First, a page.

Ford has noticed the team coming together over the past year and is grateful to the athletic department for allowing the team to have space to work through their issues

“Luckily, we had an athletic department that was willing to create an environment where we could voice our concerns,” Ford said “And a lot of people did, and that helped a lot to move forward and create a better team, hopefully.”

Ford is optimistic that a new coach will continue building on the progress that has been made in the past year. 

“I hope that the search process for the new head coach, and I feel that the search process, is going to be successful in finding someone who can work with our program and with our assistant coaches who are already in place and help us move into a new season with success,” she said.

However, with Graves’ decision to step down coming well after players like Dillon, Parmelee and others publicly aired their issues, things still felt unresolved. 

“I just wish I knew what it was [that caused her to step down],” she said. “Just because it wasn’t enough for Sofia and I to leave the program and to tear ourselves away from the people that we love and care about and the sport we love. But whatever it was that got her to leave now was enough…I wish there was more of an explanation.”

To Dillon, the timing of Graves’ resignation reminded her of why she felt unheard by the Athletic Department in the first place.

“It just seems a little over-the-top almost, with trying to cover whatever it was that happened,” she said. “It’s just, yeah, the Athletic Department’s inability to recognize the severity of the hurt they’ve caused as a result of this. And their insistence on just sweeping it under the rug is just hurtful, it sucks.” 

Still, last year’s ordeal could provide a lesson for how to better handle future conflicts between coaches and students. 

“I feel as though the program as a whole, and as a department, would be better if they did acknowledge these sorts of things,” Dillon said. “Because I’m positive that this wasn’t the only scenario in coaching history where a coach abused their power.”

Dillon said that when hostile team environments aren’t acknowledged by the Athletic Department when students bring concerns to them, it sends a message that players should not take a stand even when they are made very uncomfortable.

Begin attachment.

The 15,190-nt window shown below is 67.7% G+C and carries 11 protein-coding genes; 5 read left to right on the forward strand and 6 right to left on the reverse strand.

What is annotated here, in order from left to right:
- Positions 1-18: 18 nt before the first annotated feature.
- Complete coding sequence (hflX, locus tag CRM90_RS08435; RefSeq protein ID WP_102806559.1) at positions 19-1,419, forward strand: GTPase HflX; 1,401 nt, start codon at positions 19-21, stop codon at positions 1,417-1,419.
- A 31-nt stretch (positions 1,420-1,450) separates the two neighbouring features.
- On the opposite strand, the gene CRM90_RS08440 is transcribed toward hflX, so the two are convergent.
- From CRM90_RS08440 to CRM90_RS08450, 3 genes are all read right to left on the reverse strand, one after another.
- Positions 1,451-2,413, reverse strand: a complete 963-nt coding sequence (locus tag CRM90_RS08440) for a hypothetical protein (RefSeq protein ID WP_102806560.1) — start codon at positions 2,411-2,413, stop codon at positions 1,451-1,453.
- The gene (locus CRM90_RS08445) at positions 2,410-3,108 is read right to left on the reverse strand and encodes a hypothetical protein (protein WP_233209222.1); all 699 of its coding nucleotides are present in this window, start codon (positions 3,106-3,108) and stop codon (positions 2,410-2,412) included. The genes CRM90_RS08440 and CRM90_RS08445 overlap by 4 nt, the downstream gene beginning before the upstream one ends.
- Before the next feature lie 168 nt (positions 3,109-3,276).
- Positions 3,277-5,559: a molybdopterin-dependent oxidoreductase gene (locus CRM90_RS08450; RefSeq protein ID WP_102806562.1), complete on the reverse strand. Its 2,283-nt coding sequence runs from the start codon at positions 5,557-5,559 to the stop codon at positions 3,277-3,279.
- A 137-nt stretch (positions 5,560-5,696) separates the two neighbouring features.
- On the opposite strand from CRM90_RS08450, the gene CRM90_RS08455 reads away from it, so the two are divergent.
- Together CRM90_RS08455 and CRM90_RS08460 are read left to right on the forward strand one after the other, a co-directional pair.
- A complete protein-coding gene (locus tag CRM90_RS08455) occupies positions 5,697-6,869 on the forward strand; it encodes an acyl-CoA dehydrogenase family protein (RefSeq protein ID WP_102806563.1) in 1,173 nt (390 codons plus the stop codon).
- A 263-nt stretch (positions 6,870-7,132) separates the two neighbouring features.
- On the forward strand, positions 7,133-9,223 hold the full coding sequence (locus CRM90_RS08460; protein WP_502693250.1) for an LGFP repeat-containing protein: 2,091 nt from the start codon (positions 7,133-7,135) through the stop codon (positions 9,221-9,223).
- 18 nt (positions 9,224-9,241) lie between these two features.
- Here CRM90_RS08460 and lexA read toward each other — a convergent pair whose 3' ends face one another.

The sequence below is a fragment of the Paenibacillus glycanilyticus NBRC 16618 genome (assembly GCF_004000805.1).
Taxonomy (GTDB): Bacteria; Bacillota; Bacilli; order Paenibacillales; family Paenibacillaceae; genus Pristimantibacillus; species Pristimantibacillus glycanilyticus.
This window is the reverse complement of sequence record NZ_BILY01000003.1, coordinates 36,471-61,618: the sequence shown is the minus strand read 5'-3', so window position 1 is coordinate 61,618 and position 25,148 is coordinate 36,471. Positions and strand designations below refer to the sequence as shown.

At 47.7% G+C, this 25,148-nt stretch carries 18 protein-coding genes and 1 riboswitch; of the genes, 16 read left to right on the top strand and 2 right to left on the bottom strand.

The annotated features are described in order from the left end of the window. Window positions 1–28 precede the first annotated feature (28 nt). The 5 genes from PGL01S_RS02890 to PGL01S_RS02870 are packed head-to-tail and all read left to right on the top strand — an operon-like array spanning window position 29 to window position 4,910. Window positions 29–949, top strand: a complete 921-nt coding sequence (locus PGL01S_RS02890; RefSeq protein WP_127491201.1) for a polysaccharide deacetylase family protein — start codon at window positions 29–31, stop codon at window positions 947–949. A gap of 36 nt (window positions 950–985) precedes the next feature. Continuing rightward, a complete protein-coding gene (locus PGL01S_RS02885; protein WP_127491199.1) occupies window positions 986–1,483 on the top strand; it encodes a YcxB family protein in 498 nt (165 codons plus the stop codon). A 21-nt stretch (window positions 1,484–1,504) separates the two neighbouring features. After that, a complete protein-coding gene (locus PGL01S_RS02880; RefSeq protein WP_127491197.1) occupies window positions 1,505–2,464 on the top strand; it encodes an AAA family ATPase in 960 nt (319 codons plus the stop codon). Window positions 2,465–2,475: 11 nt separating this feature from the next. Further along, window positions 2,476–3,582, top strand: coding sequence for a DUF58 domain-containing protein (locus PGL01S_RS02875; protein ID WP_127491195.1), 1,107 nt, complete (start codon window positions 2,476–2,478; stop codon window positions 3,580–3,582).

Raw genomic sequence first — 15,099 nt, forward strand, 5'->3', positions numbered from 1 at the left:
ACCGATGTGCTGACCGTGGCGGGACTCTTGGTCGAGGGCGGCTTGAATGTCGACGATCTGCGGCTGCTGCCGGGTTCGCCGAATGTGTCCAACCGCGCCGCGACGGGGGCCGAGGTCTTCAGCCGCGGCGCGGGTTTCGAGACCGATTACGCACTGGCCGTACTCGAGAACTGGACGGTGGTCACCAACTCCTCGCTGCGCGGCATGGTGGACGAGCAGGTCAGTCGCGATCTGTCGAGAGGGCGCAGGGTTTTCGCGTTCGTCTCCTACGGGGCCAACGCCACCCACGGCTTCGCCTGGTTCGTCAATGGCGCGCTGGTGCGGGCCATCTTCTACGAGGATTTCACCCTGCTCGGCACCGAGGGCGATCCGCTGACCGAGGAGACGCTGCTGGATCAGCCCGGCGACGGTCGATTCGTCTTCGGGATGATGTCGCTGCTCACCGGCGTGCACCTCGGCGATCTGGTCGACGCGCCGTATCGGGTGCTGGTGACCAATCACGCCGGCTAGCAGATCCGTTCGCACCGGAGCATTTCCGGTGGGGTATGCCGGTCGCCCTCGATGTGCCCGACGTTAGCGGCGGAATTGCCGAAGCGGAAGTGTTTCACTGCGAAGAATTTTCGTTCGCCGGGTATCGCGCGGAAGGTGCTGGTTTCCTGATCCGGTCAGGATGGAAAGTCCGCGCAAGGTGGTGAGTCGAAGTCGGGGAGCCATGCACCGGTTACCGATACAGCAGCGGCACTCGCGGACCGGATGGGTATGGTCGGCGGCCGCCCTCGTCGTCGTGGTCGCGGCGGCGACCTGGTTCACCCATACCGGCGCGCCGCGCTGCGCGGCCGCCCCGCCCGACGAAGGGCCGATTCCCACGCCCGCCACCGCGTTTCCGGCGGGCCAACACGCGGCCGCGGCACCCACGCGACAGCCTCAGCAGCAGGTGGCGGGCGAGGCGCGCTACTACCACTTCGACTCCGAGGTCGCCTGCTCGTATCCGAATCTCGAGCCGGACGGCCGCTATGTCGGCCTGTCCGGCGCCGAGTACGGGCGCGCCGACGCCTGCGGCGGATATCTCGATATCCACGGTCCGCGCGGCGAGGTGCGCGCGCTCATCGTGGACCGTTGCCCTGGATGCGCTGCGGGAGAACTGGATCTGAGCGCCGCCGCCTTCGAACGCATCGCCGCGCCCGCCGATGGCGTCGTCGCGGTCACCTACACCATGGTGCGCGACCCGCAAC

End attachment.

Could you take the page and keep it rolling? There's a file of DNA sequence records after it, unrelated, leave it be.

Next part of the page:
“Because when you do say something, and you do try and take a stance and leave a team and try to go through all the appropriate steps to communicate with people, it doesn’t pay off,” she added.

Parmelee also feels that she is not alone in her experiences with the Athletic Department, and hopes that anyone who has problems with their coach knows they can come forward too. She said that after last March, student athletes came up to her and offered words of support.

“A lot of other athletes from different sports were coming up to me after the article that Abe [Asher ’20] wrote basically being like, ‘I’m like, so sorry about your experience. And also, my coach is not that great,’” she said. “So I think, hopefully, there’s more awareness that if your coach is doing a bad job or if you are really unhappy with what’s going on, you have a place to say something.”

In a statement to The Mac Weekly, Brooks re-emphasized his statement made on the athletics’ website.

“We are sad to see Sarah leave Macalester, but excited for her next adventure,” Brooks wrote. “Since her arrival, she has found ways to serve the college as a student-athlete, assistant coach, recruiting coordinator, head coach and alumni board member. Departures also create opportunities. We are currently in the process of posting the position and forming the search committee. We hope to have a successful candidate in place prior to the end of the academic year.”